Friday the 13th – The Final Chapter (Joseph Zito, 1984),  John Saxon and Ronne Blakely in Nightmare on Elm Street (Wes Craven, 1984), etc. Though the technical rhythms (editing, lighting, music) of these genre exercises are etched in stone and delivered with stone age pragmatism, performances like these keep us from engaging completely.  Only in genre exercises is this essential. In a mainstream Hollywood product, the audience has to be engaged, often before the opening credits are through. In horror and exploitation, it’s either the blank or the dervish. In between is inconsequential. "Bad" acting enhances delirium, feverishness and horror’s powerful arrhythmia.

ii. waldorf salad and other just desserts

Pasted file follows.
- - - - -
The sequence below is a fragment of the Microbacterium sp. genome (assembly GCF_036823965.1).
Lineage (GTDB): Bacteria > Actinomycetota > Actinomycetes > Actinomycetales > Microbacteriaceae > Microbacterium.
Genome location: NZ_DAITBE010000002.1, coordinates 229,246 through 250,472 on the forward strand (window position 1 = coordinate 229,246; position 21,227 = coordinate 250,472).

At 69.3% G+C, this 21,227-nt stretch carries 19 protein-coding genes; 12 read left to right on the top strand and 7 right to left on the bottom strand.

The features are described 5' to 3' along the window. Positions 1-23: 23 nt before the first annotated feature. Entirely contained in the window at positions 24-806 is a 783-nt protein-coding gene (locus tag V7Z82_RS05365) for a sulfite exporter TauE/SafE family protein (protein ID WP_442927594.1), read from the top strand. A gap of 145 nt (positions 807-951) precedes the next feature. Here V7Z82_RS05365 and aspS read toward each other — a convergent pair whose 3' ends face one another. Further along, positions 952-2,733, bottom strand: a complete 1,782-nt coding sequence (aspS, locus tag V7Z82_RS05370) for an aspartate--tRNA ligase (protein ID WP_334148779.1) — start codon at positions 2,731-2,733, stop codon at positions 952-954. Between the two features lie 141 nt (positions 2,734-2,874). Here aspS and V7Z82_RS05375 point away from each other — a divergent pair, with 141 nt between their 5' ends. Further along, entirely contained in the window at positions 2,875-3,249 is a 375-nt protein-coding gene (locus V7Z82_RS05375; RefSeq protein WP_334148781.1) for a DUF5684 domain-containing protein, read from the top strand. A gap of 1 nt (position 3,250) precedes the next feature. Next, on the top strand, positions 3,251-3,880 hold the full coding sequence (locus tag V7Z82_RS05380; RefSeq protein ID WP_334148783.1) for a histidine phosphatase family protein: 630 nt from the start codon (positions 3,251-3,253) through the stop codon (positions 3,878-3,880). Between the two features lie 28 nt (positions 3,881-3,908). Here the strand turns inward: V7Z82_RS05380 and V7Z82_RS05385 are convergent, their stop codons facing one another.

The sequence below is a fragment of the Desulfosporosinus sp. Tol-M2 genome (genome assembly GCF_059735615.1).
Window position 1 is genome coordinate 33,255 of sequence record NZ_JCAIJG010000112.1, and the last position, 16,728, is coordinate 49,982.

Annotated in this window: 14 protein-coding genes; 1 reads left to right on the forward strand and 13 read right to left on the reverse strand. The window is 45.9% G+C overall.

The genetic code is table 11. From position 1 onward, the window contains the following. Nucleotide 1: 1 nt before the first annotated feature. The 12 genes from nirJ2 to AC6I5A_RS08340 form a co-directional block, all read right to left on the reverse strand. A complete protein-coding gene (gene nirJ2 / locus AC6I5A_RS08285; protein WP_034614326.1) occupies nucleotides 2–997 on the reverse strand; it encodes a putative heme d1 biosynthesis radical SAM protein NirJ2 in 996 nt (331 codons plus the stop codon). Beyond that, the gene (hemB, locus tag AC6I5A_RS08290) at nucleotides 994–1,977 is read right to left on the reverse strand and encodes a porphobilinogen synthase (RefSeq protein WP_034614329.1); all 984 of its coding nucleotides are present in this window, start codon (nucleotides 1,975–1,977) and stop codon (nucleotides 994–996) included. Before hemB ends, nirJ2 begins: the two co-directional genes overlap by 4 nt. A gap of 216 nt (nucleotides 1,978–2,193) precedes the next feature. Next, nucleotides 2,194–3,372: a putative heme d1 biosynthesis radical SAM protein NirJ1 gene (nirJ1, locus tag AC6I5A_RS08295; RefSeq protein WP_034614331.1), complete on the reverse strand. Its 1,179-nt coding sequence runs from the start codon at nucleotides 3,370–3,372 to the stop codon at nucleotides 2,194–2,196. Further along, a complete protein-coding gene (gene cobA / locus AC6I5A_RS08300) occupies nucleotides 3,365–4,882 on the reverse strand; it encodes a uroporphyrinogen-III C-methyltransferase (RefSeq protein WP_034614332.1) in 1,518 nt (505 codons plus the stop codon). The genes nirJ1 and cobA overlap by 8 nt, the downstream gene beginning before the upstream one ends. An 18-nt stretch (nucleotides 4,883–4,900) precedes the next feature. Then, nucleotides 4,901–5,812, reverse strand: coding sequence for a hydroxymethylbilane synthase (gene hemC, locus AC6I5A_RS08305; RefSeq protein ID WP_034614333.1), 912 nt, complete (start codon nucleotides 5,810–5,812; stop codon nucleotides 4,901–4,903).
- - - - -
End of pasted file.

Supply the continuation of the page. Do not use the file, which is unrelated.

In the last twenty years Hollywood has been trying to weld B-movie thrills onto A-movie sheen and it rarely works. I suppose it all started with Rosemary’s Baby (1968). Here we have a pulp novel by Ira Levin, produced by the king of B-movie thrills, William Castle, and directed by Eurostentialist Roman Polanski. Mia Farrow and John Cassavetes share lead billing and, to their credit, their method chops pretty much lead them just shy of catatonic. In fact, most of the cast, good, evil and otherwise, play the script jaded, like they’re saying, "so it’s the devil in the Big Apple, what else ya got?" It’s a fine ruse and it keeps the stars from "peeling away layers" and "finding motivations".  Even the final Satanic coffee clatch is played like brunch at the Waldorf: "Hail, Satan," they lift their goblets and chant with all the conviction of conventioners toasting sprockets and sales figures.